The family car that Ford launched in North America as the Fusion made its way over to Europe as the all-new Mondeo, with its world premiere taking place at the 2012 Paris Auto Show.
Whereas the Fusion is offered exclusively as a four-door sedan, the Mondeo will also be available as a five-door liftback and a station wagon that was developed especially for European consumers.
Even though the concept of a small 1.0-liter engine under the bonnet of a D-segment car may sound absurd to some, the new Mondeo comes equipped with the Blue Oval's 1.0-liter turbocharged three-cylinder petrol unit, which is a first for its class. Despite being small in size, it produces a zippy 123bhp, which is more than what you will find in many regular 1.6-liter naturally aspirated units.
“The Mondeo has always been at the forefront of Ford’s European passenger car range, but the all-new model is a watershed moment for large car customers and a new benchmark for features in this competitive sector”, said Ford’s vice president of product development Barb Samardzich.
The rest of the engine range includes 1.6- and 2.0-liter turbocharged EcoBoost petrols with up to 240bhp and a 1.6-liter diesel with ECOnetic technology that iFord says delivers best-in-class fuel consumption.
For the first time in its history, the Mondeo will also be available in a petrol-electric hybrid version that combines a 2.0-liter petrol engine with a 35kW lithium-ion battery for an output of 185-horses and an all-wheel drive diesel variant.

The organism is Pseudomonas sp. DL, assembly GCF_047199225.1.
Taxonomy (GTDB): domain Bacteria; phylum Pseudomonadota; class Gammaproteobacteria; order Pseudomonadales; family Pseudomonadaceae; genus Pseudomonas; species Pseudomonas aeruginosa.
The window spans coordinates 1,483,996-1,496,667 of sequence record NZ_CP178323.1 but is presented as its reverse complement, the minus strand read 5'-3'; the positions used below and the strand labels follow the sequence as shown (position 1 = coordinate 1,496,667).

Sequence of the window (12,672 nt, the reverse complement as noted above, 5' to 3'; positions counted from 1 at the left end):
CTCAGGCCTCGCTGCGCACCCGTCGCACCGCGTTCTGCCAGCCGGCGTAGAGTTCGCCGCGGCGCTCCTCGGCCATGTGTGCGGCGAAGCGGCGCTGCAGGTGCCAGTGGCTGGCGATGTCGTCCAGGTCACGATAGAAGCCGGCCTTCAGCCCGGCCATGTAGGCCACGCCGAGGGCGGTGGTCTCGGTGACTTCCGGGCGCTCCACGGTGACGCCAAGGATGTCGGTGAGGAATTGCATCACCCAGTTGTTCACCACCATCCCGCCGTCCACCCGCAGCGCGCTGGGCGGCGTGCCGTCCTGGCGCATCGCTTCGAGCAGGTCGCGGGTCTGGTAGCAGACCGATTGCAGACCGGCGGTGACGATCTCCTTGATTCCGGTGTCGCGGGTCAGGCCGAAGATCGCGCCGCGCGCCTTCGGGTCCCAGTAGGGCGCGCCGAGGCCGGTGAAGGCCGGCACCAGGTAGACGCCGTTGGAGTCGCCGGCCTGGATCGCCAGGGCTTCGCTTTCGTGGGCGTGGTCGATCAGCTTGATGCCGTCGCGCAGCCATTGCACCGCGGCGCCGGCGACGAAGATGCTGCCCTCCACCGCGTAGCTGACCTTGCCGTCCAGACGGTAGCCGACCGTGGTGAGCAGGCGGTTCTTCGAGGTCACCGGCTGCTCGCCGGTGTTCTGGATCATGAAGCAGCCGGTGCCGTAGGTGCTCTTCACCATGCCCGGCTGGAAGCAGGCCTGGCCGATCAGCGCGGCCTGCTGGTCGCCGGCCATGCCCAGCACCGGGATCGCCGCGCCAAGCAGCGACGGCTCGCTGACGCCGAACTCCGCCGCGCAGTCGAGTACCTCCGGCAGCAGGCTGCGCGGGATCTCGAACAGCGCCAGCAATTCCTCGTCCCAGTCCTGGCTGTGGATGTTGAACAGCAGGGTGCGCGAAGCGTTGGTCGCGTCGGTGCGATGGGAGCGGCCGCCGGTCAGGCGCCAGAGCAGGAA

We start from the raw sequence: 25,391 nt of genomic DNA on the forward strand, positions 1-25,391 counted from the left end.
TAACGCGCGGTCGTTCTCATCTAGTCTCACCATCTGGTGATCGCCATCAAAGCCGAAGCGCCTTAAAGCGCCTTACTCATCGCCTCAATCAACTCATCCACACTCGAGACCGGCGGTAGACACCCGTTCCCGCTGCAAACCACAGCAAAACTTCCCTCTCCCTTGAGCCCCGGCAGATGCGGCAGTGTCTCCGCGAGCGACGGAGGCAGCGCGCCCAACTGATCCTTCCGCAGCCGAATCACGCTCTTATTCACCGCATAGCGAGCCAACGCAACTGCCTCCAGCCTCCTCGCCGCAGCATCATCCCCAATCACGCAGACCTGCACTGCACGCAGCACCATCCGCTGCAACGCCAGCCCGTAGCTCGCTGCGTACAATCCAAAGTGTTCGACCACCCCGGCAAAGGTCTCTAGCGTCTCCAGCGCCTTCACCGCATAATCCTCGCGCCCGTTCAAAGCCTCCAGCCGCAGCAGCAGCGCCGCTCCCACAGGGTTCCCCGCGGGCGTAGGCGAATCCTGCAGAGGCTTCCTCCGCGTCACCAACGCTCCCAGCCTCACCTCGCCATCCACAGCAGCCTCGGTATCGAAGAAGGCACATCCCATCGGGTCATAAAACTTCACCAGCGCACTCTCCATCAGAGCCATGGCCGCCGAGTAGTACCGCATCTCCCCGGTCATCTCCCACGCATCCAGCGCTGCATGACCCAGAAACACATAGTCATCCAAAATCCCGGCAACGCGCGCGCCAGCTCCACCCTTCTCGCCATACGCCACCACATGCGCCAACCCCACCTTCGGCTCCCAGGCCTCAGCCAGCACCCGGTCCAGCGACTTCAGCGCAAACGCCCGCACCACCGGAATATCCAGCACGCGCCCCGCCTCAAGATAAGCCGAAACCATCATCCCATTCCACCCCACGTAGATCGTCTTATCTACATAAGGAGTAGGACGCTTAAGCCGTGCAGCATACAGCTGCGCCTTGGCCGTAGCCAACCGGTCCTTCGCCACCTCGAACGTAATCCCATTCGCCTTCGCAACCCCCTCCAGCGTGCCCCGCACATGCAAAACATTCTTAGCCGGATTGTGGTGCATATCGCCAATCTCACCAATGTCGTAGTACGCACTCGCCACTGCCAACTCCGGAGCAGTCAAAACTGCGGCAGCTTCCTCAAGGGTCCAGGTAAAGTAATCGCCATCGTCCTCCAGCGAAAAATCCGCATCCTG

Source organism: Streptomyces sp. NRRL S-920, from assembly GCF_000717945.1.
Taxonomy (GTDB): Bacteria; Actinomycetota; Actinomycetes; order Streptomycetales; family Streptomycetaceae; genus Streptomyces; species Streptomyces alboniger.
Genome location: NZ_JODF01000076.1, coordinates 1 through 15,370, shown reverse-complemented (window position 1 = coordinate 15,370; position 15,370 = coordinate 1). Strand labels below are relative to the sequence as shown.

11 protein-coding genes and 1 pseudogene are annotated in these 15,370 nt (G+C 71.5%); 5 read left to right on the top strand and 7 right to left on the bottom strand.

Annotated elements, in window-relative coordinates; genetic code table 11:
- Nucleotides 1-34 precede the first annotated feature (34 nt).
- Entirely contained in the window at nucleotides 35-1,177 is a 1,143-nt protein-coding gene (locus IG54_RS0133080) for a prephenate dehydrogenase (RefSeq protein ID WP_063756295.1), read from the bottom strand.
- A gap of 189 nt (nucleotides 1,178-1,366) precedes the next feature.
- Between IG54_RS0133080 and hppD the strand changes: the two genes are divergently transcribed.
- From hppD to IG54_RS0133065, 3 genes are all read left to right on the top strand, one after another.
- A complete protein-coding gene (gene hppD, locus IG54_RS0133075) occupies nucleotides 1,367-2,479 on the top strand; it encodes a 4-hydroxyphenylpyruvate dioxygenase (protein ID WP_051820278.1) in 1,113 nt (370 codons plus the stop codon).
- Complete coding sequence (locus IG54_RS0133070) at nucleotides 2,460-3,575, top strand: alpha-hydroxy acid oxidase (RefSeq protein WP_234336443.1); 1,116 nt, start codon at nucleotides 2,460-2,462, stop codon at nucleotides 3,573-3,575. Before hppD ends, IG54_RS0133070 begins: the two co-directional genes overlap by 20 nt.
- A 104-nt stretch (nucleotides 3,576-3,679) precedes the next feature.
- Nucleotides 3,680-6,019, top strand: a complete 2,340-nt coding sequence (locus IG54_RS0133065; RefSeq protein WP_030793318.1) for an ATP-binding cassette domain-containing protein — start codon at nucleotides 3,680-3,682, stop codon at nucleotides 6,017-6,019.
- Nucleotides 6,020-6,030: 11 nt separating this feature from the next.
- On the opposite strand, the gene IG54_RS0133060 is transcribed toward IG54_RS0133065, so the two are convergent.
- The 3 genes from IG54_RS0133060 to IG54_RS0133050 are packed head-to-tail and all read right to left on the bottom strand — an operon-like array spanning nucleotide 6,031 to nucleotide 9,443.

Transmission options will include six-speed manuals and dual-clutch automatic units.
Like its U.S. kissing cousin, the Mondeo will be equipped with a plethora of technology such as Advanced Active Park Assist, which supports perpendicular parking, Ford’s SYNC with MyTouch infotainment system, voice control, an 8-inch color touchscreen and the ability to act as a WiFi hotspot.
In the safety department, apart from the usual equipment such as airbags and stability control systems, the new Mondeo’s standard equipment includes rear inflatable seatbelts. By rapidly expanding in the case of an accident to disperse the forces generated at a body area five times bigger than conventional seatbelts, this safety feature aims to reduce neck and chest injuries of rear-seat passengers.
By Andrew Tsaousis